Health Benefits Of Leeks

  • Maliha Miah  Master of Science - MS, Biochemistry, University of Sussex

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Have you ever been told to eat at least 5 vegetables per day? Although almost everyone knows this, not all of us accomplish it and from those who do, many get tired of eating the same vegetables over and over. However, there are more than a thousand vegetables with many different properties and flavours and just by increasing your knowledge about the different options available, you will learn how to make your diets not only healthier but also less boring and repetitive.1 Leeks are a great example of this. Have you ever thought about introducing them to your diet? There are many reasons why leeks are an awesome option to include within your daily vegetables, and if you want to learn about them, this article is exactly what you were looking for.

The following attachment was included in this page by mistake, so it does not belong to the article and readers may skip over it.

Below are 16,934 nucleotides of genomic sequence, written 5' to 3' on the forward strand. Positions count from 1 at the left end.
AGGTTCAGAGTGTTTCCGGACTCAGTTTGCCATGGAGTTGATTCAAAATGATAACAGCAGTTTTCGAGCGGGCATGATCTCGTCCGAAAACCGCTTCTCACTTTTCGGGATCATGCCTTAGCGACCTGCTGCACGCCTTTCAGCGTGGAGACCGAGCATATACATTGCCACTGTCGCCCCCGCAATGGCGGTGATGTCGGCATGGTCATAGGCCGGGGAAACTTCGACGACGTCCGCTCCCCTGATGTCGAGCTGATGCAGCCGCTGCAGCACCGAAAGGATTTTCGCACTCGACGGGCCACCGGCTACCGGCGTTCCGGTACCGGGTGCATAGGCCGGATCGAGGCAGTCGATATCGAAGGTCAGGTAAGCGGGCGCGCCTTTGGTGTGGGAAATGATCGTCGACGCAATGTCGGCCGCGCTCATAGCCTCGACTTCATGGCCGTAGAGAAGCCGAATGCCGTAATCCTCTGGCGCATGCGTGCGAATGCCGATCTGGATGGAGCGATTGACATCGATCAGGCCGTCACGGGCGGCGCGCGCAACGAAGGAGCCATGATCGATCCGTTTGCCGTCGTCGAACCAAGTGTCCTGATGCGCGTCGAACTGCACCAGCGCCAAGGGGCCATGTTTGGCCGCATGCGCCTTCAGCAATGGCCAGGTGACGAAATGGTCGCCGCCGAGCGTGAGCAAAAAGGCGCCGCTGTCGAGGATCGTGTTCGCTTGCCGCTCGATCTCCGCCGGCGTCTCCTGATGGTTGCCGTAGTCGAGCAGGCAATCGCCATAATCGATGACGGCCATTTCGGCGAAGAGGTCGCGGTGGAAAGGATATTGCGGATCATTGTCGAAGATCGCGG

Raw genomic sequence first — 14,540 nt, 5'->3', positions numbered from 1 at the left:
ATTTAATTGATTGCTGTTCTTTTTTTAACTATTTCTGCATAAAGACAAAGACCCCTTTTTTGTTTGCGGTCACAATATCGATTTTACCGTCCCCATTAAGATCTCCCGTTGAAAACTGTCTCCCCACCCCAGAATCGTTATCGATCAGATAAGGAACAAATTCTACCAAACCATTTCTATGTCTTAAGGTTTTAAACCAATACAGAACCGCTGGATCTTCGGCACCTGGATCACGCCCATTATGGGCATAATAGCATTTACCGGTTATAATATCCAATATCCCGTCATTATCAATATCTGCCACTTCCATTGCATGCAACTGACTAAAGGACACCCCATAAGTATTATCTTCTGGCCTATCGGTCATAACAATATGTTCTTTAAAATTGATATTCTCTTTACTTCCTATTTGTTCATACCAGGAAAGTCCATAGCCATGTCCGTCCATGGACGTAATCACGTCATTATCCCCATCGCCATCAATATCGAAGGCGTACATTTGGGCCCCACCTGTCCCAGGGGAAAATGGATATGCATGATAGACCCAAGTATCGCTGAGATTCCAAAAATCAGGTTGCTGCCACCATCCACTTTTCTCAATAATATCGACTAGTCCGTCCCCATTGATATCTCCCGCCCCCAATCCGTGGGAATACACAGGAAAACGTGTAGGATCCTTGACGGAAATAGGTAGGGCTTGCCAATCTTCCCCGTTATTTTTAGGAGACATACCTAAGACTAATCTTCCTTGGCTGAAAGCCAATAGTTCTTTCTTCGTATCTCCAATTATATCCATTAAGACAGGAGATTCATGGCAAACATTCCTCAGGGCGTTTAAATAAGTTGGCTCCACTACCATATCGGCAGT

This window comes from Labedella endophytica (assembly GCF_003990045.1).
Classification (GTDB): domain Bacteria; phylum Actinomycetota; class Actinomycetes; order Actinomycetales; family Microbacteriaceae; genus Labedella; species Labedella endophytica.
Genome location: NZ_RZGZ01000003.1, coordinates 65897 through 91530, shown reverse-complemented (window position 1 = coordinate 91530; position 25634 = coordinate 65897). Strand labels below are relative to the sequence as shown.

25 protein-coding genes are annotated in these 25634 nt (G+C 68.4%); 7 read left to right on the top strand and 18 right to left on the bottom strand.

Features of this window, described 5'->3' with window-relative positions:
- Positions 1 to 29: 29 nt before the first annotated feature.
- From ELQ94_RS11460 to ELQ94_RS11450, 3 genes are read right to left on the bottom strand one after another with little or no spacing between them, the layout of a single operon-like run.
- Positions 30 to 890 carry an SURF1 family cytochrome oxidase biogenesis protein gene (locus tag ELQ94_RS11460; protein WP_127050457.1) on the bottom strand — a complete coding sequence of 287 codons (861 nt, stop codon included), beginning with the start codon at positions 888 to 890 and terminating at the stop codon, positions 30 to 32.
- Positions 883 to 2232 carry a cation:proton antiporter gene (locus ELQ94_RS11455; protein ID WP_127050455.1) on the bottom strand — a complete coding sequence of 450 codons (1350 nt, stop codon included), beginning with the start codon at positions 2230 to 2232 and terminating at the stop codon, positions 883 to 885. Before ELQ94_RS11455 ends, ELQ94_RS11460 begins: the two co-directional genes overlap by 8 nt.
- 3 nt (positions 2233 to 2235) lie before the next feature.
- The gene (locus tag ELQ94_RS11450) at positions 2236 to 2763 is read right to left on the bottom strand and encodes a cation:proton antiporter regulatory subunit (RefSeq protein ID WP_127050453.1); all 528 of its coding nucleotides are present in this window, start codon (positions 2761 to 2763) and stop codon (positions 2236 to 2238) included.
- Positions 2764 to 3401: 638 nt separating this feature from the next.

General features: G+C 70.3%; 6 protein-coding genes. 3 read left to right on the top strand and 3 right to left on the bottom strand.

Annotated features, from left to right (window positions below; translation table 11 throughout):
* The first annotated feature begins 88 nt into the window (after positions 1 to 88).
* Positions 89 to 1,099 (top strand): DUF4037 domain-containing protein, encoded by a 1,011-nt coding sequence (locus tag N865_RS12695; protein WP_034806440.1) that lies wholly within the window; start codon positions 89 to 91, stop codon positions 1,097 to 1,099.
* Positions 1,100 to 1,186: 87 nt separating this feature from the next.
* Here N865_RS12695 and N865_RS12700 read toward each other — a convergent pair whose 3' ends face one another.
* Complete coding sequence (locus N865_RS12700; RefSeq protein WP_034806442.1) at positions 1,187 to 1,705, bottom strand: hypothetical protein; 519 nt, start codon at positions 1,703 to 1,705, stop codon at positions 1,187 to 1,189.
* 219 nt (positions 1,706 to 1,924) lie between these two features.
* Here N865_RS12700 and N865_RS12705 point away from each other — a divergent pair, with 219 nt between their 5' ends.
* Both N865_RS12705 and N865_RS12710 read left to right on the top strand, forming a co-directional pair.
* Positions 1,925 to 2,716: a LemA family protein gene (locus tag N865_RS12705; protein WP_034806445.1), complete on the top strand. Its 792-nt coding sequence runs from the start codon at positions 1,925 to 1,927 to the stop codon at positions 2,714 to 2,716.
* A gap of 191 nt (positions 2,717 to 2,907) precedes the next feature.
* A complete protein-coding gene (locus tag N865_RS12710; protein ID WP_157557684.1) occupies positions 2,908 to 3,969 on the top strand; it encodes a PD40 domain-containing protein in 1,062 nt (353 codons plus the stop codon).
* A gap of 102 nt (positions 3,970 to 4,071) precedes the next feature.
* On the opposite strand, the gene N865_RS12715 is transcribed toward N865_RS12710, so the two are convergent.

About leeks

Leeks (Allium porrum) are vegetables related to onions that have a mildly sweet flavour similar to other allium vegetables such as chives, shallot, garlic, and onions. Although they are root vegetables like onions, they are longer and practically do not form a bulb. These vegetables are originally from the Mediterranean countries and the Middle East but are widely used worldwide. In Europe, fresh leeks are mainly used as a complement to potatoes or to dishes such as stews and as the main ingredient of foods such as leek juice and leek soups, like vichyssoise, which is a leek and potato soup. Apart from this, popular ways of cooking leeks also include steaming and frying them with butter or olive oil (e.g. butter sautéed leeks).2

Health benefits of leeks

Cancer risk reduction